The women's specific Katusha Allure jersey is summer ready, as great option for temperature regulation and breathability. Reasonably lightweight, the tight fitting top features longish arms, which also adds an aero element, but at €140 (around £127) it's going be a considered purchase for most.
Practical colour options
I'll be the first to pop my hand up and admit that I really hadn't thought about the actual brand Katusha until this year. The brand has been in the pro peloton for 10 years and supports both male and women's teams, but it's done things back to front in terms of clothing.
Rather than being a clothing brand that supplies a Pro Team, Katusha is, in fact, a Pro Team that now supplies the rest of the world with cycling apparel, having set up its clothing arm of the businesses Katusha Sports around four years ago.
At the moment, riders on Israel Start -up Nation wear the kit and it is still (currently) headline sponsor for Team Bigla-Katusha.
Team Bigla-Katusha recently rode the Skoda V-Women's tour, a three-stage indoor virtual race series, in June, which is generally known for not being a particularly cool month. Team riders Emma Norsgaard and Lizzy Banks scooped up GC positions 5th and 6th respectively, so it's probably fair to surmise that with 2:30 hours of indoor professional racing in the middle of summer under its belt, Katusha is going to be a pretty good bet when looking for warm weather kit.
The Katusha Allure range is the brand's pinnacle summer kit. The front and side panels of the jersey are made using a fabric called 37.5, which, as the name would suggest, designed to help keep your body at the ideal core temperature. It does this by harnessing the power of... volcanic particles.
Ok, so I'm as sceptical. But the independent fabric company has got a lot of backers in the form of big brands, such as Adidas, Salomon, Cahartt, to name but a few. It's not quite as Si-Fi as one would think.
In fact the process has actually been peer-reviewed. Fabric founder Dr Gregory Haggquest, a photo-physical chemist, also invented the industry standard ATCC (American Association of Textile Chemists and Colourists) test methods for measuring how fast fabrics dry. It's hard to argue with a lot of supporting evidence, and I'm consequently remaining open minded.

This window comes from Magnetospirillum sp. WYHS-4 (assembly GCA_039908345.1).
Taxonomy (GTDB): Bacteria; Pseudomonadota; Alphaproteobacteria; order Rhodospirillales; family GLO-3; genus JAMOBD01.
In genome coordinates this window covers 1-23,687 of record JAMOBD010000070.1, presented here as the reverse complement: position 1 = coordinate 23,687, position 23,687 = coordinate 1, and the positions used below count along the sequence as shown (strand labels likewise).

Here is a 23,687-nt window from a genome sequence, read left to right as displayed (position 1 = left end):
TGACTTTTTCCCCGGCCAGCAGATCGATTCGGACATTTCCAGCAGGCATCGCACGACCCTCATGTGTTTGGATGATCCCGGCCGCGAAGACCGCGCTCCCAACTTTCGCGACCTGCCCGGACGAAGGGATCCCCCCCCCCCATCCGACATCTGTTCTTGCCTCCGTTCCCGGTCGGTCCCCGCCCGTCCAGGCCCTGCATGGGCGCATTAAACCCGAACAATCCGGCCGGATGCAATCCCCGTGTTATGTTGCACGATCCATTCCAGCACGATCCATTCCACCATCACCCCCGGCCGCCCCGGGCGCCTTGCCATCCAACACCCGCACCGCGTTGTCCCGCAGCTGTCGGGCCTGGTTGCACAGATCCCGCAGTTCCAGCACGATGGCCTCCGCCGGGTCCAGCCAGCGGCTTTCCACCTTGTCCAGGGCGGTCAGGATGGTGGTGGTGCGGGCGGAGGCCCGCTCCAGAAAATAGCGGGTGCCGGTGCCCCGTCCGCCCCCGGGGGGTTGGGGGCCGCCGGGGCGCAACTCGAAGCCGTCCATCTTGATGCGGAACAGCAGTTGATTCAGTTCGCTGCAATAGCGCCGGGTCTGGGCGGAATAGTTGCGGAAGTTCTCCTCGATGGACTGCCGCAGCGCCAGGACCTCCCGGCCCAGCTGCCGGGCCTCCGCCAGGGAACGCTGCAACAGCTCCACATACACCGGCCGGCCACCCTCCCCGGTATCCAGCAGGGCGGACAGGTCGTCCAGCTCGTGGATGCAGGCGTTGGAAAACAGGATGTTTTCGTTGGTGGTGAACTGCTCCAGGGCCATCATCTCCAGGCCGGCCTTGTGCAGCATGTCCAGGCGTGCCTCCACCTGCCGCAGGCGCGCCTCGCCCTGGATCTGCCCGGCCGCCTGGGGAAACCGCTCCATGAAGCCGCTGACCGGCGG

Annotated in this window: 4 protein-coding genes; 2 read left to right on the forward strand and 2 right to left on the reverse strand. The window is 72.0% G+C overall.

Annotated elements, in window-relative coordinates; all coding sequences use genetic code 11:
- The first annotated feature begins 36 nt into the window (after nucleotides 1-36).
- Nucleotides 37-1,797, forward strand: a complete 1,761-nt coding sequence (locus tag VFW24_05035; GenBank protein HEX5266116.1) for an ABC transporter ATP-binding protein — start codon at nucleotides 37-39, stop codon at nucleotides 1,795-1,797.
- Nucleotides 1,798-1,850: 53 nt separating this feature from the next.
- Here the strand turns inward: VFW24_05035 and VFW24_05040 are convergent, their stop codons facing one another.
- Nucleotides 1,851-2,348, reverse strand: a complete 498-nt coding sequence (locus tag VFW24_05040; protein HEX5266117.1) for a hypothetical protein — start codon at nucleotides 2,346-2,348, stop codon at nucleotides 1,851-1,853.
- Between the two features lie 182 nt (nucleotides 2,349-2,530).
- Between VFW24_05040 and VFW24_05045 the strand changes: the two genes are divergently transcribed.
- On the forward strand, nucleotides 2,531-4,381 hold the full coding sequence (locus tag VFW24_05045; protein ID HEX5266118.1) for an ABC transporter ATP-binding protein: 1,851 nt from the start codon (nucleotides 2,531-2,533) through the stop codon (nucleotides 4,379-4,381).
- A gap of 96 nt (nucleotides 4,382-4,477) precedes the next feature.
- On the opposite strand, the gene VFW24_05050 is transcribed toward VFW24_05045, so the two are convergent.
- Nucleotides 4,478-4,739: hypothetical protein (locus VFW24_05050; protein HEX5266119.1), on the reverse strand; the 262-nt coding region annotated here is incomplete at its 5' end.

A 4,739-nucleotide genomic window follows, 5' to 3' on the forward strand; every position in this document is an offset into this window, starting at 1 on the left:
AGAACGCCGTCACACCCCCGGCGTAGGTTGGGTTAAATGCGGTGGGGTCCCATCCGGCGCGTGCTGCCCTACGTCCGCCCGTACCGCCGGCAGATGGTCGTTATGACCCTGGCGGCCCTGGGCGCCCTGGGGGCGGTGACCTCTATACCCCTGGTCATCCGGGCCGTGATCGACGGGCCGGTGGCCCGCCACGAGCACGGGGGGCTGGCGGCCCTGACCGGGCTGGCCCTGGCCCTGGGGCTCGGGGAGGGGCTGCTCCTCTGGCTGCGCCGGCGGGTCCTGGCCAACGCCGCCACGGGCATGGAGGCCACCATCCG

According to the 37.5 website, the technology behind the Katusha Allure Jersey fabric uses active particles made from volcanic sand that has billions of micropores, massively increasing the surface area of the materials. These particles also absorb infrared (IR) light in the spectrum that the human body emits it, and this light becomes the energy that powers the particle. If no moisture (sweat) is present, the particles retain this energy to warm you. If moisture is present, the particles use this energy to move the moisture away, and in this case out of the clothing system. As well as trapping doors, the active particles are embedded in the fibre of the fabric, meaning they will last for the garments lifetime.
Science lesson over.
The back of the Katusha Allure Jersey features a ribbed, almost perforated mesh fabric, which is designed to add enhanced breathability qualities. Combined with the semi-opaque yoke and sleeves, this also helps keep the weight down to 116g. It's not as light as the Santini Too Chromosome Jersey (opens in new tab) at 108g (Medium size) or the even the Lusso Fade (opens in new tab) at 111g for (small size), but still acceptable in a lightweight category.